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Hong Kong’s ‘Where the Wind Blows’ Sidesteps Protests For China Promo

Hong Kong film director Philip Yung and his cast were in Shanghai on Monday to promote their upcoming film “Where the Wind Blows.” They revealed new details while cautiously sidestepping — for the most part — the awkward issue of last week’s massive civil protests in Hong Kong against a controversial bill that would have deepen ties with China, which have been entirely censored from mainland Chinese media.

The film, which used to be titled “Theory of Ambitions” in English, stars Hong Kong’s Tony Leung Chiu-Wai, Aaron Kwok, Patrick Tam and Michael Chow and Chinese actress Du Juan. The actors play four notoriously corrupt police officers who rose to power in 1960s Hong Kong, and Du one of their wives. The stylish crime thriller covers a particularly long time span, said Kwok, saying he had to play officer Lui Lok from age 20 up until around 80.

“As a born and bred Hong Konger, this Hong Kong story had a different kind of meaning for me and aroused different kinds of feelings. The colors, the events — I have a deep connection to them, so to act in this sort of Hong Kong tale is meaningful in a different way,” Leung said at a Dadi press conference and gala on the sidelines of the Shanghai International Film Festival.

His comment comes the day after what organizers estimate as nearly two million people — more than a quarter of Hong Kong’s total population — took to the streets to protest an extradition law and call for the resignation of Carrie Lam, the city’s Beijing-designated leader who had pushed it forward. It was the third major demonstration in the span of just a week. Critics of the law are concerned that it would mean anyone displeasing to China’s ruling Communist Party could be removed to the mainland, where courts have a more than 99% conviction rate.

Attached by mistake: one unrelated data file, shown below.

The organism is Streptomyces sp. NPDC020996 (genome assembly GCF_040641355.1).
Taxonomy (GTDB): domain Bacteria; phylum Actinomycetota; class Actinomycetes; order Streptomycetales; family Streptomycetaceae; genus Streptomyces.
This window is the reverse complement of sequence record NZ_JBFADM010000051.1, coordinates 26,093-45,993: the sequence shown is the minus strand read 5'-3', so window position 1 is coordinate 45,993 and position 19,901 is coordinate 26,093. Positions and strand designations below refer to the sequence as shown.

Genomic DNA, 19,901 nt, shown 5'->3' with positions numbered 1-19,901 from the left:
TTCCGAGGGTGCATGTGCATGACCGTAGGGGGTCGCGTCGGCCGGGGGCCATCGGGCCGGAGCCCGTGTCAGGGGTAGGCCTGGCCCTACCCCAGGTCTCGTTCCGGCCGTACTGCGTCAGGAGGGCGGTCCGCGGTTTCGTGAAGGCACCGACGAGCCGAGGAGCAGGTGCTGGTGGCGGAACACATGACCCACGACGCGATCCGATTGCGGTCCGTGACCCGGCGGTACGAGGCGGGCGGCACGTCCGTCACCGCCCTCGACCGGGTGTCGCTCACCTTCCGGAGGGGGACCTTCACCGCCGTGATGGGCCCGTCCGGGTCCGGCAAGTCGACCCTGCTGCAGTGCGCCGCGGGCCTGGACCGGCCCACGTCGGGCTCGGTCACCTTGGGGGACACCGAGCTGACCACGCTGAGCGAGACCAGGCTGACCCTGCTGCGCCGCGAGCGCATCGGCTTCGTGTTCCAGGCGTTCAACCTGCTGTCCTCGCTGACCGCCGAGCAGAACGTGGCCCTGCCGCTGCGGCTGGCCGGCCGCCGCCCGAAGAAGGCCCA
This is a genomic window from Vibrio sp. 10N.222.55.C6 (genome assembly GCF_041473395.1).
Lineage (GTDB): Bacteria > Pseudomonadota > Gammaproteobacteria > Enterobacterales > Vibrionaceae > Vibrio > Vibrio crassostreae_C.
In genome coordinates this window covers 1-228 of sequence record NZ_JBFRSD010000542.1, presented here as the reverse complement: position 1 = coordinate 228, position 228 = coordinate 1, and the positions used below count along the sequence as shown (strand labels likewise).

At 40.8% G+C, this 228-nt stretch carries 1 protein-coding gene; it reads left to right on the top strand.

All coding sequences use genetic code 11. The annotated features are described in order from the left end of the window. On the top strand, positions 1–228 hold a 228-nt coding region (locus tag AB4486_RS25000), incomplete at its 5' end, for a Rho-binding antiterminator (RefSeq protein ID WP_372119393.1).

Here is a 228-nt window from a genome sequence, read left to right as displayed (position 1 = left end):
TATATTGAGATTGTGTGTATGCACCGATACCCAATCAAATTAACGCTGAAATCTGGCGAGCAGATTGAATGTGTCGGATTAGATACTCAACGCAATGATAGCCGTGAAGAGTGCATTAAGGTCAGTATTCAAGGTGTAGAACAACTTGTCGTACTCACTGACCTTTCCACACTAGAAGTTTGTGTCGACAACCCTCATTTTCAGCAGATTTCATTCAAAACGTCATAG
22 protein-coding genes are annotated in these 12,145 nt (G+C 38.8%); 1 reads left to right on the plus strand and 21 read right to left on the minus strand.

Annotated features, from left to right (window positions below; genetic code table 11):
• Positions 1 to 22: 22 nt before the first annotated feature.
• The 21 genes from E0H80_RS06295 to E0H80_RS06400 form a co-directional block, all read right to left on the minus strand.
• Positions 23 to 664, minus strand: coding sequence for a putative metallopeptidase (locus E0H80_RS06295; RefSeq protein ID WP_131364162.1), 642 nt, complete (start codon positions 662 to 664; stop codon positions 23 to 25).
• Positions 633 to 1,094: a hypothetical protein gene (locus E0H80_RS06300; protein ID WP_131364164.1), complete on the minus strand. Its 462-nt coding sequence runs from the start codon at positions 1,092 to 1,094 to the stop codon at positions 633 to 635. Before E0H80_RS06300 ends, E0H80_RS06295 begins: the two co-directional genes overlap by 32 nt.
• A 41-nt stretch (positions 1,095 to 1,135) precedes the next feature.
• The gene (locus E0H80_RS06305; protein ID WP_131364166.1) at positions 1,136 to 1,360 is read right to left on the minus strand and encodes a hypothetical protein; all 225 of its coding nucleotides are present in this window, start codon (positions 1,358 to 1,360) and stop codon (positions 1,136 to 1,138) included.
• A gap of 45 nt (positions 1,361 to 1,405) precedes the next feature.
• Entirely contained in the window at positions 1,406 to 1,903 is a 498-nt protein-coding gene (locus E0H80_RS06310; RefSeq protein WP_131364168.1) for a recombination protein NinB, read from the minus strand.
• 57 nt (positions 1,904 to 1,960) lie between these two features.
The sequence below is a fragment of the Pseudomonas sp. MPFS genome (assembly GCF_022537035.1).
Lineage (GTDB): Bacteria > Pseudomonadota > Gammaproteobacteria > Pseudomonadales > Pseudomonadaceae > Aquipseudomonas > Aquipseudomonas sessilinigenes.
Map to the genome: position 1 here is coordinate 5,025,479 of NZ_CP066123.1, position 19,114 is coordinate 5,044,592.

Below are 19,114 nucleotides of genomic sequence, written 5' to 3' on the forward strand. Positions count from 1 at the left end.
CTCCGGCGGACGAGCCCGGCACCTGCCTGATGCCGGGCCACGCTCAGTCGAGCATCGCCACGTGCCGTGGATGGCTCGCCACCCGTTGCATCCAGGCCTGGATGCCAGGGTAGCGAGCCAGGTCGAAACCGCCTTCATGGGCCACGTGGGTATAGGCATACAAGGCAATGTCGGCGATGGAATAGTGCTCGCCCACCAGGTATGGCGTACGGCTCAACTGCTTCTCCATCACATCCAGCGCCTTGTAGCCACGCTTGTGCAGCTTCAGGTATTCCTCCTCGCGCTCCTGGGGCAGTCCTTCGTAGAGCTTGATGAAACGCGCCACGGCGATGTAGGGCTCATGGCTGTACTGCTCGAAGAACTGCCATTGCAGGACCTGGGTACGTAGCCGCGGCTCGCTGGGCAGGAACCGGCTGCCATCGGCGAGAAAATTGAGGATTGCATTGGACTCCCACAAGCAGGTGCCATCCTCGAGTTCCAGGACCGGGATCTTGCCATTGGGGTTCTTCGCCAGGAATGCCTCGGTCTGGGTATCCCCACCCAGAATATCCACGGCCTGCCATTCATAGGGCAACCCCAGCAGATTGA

Yung also spoke of his pride in his Hong Kong identity. “I grew up in Hong Kong and like to shoot Hong Kong films… I have a lot of feelings for Hong Kong,” he said, before stating obliquely: “I hope Hong Kong films can be well, and I hope Hong Kong can be well. Many things have happened… but well, I won’t talk about it today.”

Hong Kong cinema is increasingly drawn to and dependent on China’s deep pockets and enormous box office, with most of its production power now focused on creating films that can also appeal to mainland audiences.

Leung said he was drawn to the project because he loved Yung’s last film “Port of Call,” but a big challenge was that to do so he’d been ask to accomplish what he imagined would be an “impossible task” — learning to play the piano.

“I have to play in the film – and not just one song, but three. The first two are alright, because they’re classical, but the last one is jazz. It seemed impossible to learn to do it in such a short time. In the end, I asked them to put a piano out for me to practice on wherever we were shooting,” he said. The crew used an old instrument that had the right sound to fit the time period.

Yung laughed that Leung “wanted to kill me,” calling every evening in frustration during the three months he was practicing for up to ten hours a day. Kwok said he “truly admired” Leung’s efforts to learn to play, saying “all that time he spent to get this right really shows his commitment to his job.” When asked why the two hadn’t collaborated together before, he laughed and chalked it up to “fate.” 

Du had to learn Cantonese for her role, and Kwok teased her about her proficiency before admitting that eventually “she really held her own” with the dialect. 

Dadi also presented the other films in its line-up, which include two forthcoming titles from veteran producer Terence Chang: love story “Town Without Pity” and another whose title roughly translates to “Dad is a Dog,” about a father who somehow winds up in canine form. The latter has chosen most of its core team but has yet to formally sign many of them, Chang said.

“Pity” is directed by cinematographer Zhao Fei, a frequent collaborator of China’s fifth generation filmmakers like Zhang Yimou, Feng Xiaogang and Chen Kaige. It stars Fu Guanming (“Dying to Survive”), Lu Fangsheng and Zhang Jingchu, who has also worked with Chang on upcoming rescue film “Wings Over Everest” and 2017’s “The Adventurers.”

“It’s a very deep love story. That’s what attracted me the most” to the project, said Chang.

Yung also announced another feature that he will direct, starring actress Yao Chen, who is sometimes referred to as China’s Angelina Jolie. The true life crime drama due in 2020 has a title that that poetically translates as “Osmanthus Flowers Floating Through the Village.” 

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